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Odd temperature aberation, or just cold weather?

gdenbygdenby Posts: 5,836
edited 7:37AM in EggHead Forum
Hi all, [p]A question to those of you cooking in cold damp climates. Do you find that the cold weather changes how the Egg develops dome temperature? [p]The last 2 cooks I've done, one on Christmas day, have been difficult. I set the vents where I usually would to get a 250 dome in about a half hour, but it didn't break 200. So I opened the vents to where I would expect to get 350, and got 250 for about an hour. Then the temperature jumped to 350. Yikes, there goes the low-n-slow![p]I've been keeping a cover on the Egg most of the time, to keep the Egg from absorbing moisture. The nightime temperatures have been around freezing, and the daytime a little above 40. I wonder if the cold ceramic is just soaking up lots of heat. [p]Anyone experience something similar? Maybe I should just add an extra half hour to the pre-heat?[p]gdenby


  • stikestike Posts: 15,597
    if you open the vents wider, it will get you to 250 faster, as you found. it needs to drive off the cold of the ceramic. but once it's at temp, the vent settings need to revert back to regular old 250 settings. the outside air has virtually no effect on dome temps, except for the short period where the egg itself (ceramic) is coming up to temp.[p]after that, if your vents are set as if for a 'normal' 350 cook, you'll hit 350.[p]same thing for putting in the platesetter and meat, drip pans, etc. the temps drop. you can open it up to goose it along more, but better drop back once the initial drop in temp is recovered, or it'll overshoot.

    ed egli avea del cul fatto trombetta -Dante
  • gdenby,[p]I prefer to open both vents wide open, and watch as the temp climbs. I can't imagine setting it and walking away for 30 minutes while it slowly ramps up to temp. [p]It doesn't seem to take much longer if it's zero outside, or 80°. Now, if it's zero, and there's a really stiff wind.... that can alter things a bit, but it won't make it impossible to use. [p]I have noticed the biggest problem reaching temps to be caused by "fouled" grate vents. If you are reusing charcoal, the ash and small chunks have a tendency to plug the lower vents. I like to make sure they are reasonably cleared every time I use it. Or, if it is coming up to speed too slow, I will use my "jiggle stick" (a bent coat hanger) to make sure the bottom vents are free.[p]Mike in MN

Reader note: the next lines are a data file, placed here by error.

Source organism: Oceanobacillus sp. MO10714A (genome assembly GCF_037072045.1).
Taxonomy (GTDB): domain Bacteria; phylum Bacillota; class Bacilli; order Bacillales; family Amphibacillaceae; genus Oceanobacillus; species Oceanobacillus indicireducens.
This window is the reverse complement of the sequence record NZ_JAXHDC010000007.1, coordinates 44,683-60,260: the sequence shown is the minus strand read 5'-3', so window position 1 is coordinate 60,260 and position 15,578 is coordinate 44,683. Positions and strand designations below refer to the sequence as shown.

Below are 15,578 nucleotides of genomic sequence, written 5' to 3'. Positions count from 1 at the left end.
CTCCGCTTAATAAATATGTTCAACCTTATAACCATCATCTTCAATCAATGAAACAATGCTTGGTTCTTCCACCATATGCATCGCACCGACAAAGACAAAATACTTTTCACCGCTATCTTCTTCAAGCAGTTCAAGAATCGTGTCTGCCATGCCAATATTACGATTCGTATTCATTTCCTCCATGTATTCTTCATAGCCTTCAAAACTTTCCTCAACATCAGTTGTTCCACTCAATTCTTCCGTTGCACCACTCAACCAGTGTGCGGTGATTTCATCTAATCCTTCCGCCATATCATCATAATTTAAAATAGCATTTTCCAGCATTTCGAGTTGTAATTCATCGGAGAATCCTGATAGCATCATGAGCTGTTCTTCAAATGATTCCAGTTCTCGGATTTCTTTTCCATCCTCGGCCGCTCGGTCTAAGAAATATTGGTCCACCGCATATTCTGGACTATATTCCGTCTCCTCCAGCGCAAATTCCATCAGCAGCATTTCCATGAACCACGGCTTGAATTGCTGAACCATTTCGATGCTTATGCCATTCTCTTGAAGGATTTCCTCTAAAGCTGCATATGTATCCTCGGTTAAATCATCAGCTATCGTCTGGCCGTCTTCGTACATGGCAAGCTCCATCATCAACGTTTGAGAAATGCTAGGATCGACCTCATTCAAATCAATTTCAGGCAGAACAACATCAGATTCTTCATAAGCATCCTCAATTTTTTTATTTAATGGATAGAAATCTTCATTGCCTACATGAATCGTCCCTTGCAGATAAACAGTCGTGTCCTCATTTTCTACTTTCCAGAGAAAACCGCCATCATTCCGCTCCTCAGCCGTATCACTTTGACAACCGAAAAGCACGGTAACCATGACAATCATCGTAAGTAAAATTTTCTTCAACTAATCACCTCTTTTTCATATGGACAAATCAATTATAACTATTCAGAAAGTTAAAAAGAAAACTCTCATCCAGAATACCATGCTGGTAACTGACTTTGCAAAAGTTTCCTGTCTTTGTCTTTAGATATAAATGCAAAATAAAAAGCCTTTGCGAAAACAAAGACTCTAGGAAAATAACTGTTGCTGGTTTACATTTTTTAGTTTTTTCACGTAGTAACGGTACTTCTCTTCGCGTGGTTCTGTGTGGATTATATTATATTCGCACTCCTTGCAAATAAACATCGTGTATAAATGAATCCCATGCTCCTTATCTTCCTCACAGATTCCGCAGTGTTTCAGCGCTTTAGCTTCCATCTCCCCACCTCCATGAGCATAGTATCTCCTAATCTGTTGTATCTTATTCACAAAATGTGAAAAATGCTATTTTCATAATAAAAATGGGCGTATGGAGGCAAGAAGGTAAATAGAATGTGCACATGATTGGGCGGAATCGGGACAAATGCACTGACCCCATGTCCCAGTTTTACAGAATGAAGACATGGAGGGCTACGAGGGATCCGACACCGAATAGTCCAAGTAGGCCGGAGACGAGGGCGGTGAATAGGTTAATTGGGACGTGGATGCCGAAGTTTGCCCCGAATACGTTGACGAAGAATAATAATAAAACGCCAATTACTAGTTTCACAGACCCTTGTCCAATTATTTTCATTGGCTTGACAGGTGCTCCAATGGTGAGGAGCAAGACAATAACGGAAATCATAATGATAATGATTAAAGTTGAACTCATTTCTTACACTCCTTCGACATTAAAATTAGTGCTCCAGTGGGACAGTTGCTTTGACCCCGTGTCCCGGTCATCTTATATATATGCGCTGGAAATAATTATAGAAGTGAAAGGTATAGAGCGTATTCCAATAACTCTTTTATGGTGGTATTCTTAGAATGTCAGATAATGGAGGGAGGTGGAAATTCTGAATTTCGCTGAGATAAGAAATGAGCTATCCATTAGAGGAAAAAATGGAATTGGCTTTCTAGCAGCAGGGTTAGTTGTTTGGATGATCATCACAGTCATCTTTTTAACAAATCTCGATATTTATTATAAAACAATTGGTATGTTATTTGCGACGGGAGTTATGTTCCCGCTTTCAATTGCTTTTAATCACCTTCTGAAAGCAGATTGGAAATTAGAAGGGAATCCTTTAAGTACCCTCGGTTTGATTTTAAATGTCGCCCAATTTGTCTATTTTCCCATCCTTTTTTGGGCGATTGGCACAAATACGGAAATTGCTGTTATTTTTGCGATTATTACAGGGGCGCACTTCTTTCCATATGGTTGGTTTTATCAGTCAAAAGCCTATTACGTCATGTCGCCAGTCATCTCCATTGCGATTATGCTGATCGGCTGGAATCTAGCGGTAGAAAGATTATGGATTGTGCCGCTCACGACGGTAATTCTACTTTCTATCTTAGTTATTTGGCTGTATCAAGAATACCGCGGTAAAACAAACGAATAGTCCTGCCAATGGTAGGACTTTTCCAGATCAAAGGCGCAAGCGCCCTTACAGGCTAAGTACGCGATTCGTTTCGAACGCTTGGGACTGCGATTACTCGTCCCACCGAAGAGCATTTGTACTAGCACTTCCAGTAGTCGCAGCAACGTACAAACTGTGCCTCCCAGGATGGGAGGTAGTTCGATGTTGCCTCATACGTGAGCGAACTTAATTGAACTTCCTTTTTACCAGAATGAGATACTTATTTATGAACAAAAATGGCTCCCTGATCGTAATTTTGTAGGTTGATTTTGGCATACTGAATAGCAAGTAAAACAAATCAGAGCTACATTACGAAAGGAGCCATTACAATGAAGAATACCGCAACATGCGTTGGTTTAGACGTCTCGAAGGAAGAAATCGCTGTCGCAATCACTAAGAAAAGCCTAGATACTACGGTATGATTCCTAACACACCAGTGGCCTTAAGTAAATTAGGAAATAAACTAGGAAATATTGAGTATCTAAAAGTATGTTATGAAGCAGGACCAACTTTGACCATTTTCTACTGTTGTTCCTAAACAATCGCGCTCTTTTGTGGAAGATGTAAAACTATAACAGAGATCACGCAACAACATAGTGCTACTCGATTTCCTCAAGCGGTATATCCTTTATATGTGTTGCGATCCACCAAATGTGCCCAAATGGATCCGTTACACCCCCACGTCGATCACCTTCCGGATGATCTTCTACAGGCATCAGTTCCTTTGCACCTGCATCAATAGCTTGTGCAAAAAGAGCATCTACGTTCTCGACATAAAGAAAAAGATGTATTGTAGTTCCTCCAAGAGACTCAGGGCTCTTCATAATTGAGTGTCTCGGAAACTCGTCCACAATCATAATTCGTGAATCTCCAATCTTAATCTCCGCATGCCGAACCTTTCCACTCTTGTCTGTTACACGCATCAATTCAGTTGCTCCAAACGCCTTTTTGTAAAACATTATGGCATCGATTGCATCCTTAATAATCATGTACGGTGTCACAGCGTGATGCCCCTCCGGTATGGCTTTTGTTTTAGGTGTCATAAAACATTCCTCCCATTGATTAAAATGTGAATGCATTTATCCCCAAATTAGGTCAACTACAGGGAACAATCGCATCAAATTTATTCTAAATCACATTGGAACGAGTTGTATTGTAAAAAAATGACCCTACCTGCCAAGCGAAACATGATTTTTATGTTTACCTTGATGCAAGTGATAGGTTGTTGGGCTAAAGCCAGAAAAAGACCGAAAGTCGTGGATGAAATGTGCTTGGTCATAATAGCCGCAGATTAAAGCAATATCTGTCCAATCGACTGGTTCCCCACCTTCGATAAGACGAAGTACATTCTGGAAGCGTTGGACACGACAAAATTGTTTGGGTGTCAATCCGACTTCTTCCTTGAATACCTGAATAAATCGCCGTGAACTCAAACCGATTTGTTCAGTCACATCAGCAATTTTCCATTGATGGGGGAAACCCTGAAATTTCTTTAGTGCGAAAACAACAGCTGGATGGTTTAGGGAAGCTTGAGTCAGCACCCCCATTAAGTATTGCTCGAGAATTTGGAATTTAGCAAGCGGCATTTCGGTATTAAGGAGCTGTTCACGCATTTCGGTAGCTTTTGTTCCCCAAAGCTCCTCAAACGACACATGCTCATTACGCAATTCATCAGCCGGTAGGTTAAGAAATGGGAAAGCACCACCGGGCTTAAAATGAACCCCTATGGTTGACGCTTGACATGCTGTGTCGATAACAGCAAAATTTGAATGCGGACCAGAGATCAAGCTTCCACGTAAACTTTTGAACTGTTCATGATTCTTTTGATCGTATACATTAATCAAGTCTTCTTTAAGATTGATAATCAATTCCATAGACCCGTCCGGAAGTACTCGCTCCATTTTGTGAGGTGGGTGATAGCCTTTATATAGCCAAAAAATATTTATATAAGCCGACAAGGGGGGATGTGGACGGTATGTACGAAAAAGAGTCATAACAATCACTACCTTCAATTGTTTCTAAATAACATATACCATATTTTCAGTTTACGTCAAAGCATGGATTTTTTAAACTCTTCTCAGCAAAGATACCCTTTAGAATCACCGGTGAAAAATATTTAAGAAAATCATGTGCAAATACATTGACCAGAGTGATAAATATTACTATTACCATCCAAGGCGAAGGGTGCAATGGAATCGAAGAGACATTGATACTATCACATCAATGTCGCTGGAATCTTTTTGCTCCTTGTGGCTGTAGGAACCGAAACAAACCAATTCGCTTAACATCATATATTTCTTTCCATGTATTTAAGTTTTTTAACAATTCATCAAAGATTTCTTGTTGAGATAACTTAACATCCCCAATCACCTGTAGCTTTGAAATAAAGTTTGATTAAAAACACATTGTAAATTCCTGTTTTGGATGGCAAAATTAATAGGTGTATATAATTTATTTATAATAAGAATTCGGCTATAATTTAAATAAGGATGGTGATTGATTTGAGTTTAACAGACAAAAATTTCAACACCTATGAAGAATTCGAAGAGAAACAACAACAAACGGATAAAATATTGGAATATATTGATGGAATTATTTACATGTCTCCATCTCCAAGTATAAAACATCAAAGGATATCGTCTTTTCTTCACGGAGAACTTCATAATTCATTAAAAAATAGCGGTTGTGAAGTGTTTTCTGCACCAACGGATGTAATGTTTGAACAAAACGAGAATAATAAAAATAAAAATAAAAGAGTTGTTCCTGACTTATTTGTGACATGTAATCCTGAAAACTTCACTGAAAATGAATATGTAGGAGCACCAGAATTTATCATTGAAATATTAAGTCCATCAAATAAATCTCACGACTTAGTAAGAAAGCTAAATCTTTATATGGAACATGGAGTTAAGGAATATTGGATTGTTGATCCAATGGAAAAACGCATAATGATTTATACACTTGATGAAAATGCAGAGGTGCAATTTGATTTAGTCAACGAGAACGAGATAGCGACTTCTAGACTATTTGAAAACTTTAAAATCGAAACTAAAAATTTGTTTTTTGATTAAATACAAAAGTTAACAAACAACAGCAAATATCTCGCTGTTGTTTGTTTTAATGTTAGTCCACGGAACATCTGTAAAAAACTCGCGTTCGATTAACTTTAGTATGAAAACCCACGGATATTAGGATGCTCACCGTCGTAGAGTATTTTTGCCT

• gdenbygdenby Posts: 5,836
    Mike in MN,[p]Thanks, Mike 'n stike. I should have added a bit more info. I do have the vents wide open till I reach about 200. Then I shut down so as not to overshoot. What has happened is that it then stalls out, and stays at just above 200. I guess I need to keep it going full until just about 250. [p]gdenby

  • stikestike Posts: 15,597
    i've found that it makes no difference for me in getting to a desired temp whether the daisy is dialed-in or if it's wide open.[p]now i just set the daisy for 250 and walk away.[p]i realized that the draft for any fire that is still under 250 (or still under whatever your desired temp is, 350, 500, etc.) is not already not restricted by the dampers, because it's not drawing enough to 'bump' into their limit. only when the fire gets to your desired temp is the draft restricted by the daisy. with the daisy wide open upon starting, it doesn't draw air any faster, since if it's not at 250, it isn't't gonna be able to draw more air than if it were. see?[p]if my starter cubes are still flaming, i'll keep the daisy open a bit to encourage them to keep going, of course. but when they are done and the lump fire is growing, that's when i shut the daisy to the desired temp settings in advance.[p]the bonus is that i'm free to go back in the house and get stuff together, and no matter how long i'm in there, or if i get distracted, it won't overshoot, and i don't need to keep eyeballing it.[p]just a thought. FWIW

    ed egli avea del cul fatto trombetta -Dante
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